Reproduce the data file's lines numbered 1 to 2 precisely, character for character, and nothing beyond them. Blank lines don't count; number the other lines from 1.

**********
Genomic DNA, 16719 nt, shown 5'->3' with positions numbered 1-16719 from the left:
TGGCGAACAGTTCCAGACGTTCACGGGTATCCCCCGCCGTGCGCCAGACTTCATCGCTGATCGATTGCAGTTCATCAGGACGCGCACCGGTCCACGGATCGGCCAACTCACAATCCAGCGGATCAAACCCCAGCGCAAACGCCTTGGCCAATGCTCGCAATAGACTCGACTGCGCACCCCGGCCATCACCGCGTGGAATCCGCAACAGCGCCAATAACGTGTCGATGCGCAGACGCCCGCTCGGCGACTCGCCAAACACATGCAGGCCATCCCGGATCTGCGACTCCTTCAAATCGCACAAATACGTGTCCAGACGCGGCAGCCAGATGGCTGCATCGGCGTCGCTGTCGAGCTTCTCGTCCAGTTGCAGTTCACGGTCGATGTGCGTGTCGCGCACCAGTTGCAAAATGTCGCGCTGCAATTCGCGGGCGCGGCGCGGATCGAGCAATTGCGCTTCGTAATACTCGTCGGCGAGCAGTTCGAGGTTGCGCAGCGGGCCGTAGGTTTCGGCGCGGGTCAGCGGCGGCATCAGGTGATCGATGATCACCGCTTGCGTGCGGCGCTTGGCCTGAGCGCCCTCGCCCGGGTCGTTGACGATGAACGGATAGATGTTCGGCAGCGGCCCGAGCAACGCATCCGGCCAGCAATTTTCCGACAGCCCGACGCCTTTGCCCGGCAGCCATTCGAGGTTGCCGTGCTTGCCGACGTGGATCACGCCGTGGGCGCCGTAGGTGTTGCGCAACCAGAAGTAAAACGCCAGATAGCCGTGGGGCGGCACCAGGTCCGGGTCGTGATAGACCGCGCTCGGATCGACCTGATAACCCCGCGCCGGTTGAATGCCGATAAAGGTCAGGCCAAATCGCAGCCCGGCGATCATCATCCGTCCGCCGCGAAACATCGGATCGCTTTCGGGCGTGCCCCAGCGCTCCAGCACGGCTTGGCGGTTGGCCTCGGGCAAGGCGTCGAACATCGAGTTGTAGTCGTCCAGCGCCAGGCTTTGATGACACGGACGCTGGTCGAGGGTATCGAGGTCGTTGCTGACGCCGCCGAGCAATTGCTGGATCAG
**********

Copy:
Genomic DNA, 16719 nt, shown 5'->3' with positions numbered 1-16719 from the left:
TGGCGAACAGTTCCAGACGTTCACGGGTATCCCCCGCCGTGCGCCAGACTTCATCGCTGATCGATTGCAGTTCATCAGGACGCGCACCGGTCCACGGATCGGCCAACTCACAATCCAGCGGATCAAACCCCAGCGCAAACGCCTTGGCCAATGCTCGCAATAGACTCGACTGCGCACCCCGGCCATCACCGCGTGGAATCCGCAACAGCGCCAATAACGTGTCGATGCGCAGACGCCCGCTCGGCGACTCGCCAAACACATGCAGGCCATCCCGGATCTGCGACTCCTTCAAATCGCACAAATACGTGTCCAGACGCGGCAGCCAGATGGCTGCATCGGCGTCGCTGTCGAGCTTCTCGTCCAGTTGCAGTTCACGGTCGATGTGCGTGTCGCGCACCAGTTGCAAAATGTCGCGCTGCAATTCGCGGGCGCGGCGCGGATCGAGCAATTGCGCTTCGTAATACTCGTCGGCGAGCAGTTCGAGGTTGCGCAGCGGGCCGTAGGTTTCGGCGCGGGTCAGCGGCGGCATCAGGTGATCGATGATCACCGCTTGCGTGCGGCGCTTGGCCTGAGCGCCCTCGCCCGGGTCGTTGACGATGAACGGATAGATGTTCGGCAGCGGCCCGAGCAACGCATCCGGCCAGCAATTTTCCGACAGCCCGACGCCTTTGCCCGGCAGCCATTCGAGGTTGCCGTGCTTGCCGACGTGGATCACGCCGTGGGCGCCGTAGGTGTTGCGCAACCAGAAGTAAAACGCCAGATAGCCGTGGGGCGGCACCAGGTCCGGGTCGTGATAGACCGCGCTCGGATCGACCTGATAACCCCGCGCCGGTTGAATGCCGATAAAGGTCAGGCCAAATCGCAGCCCGGCGATCATCATCCGTCCGCCGCGAAACATCGGATCGCTTTCGGGCGTGCCCCAGCGCTCCAGCACGGCTTGGCGGTTGGCCTCGGGCAAGGCGTCGAACATCGAGTTGTAGTCGTCCAGCGCCAGGCTTTGATGACACGGACGCTGGTCGAGGGTATCGAGGTCGTTGCTGACGCCGCCGAGCAATTGCTGGATCAG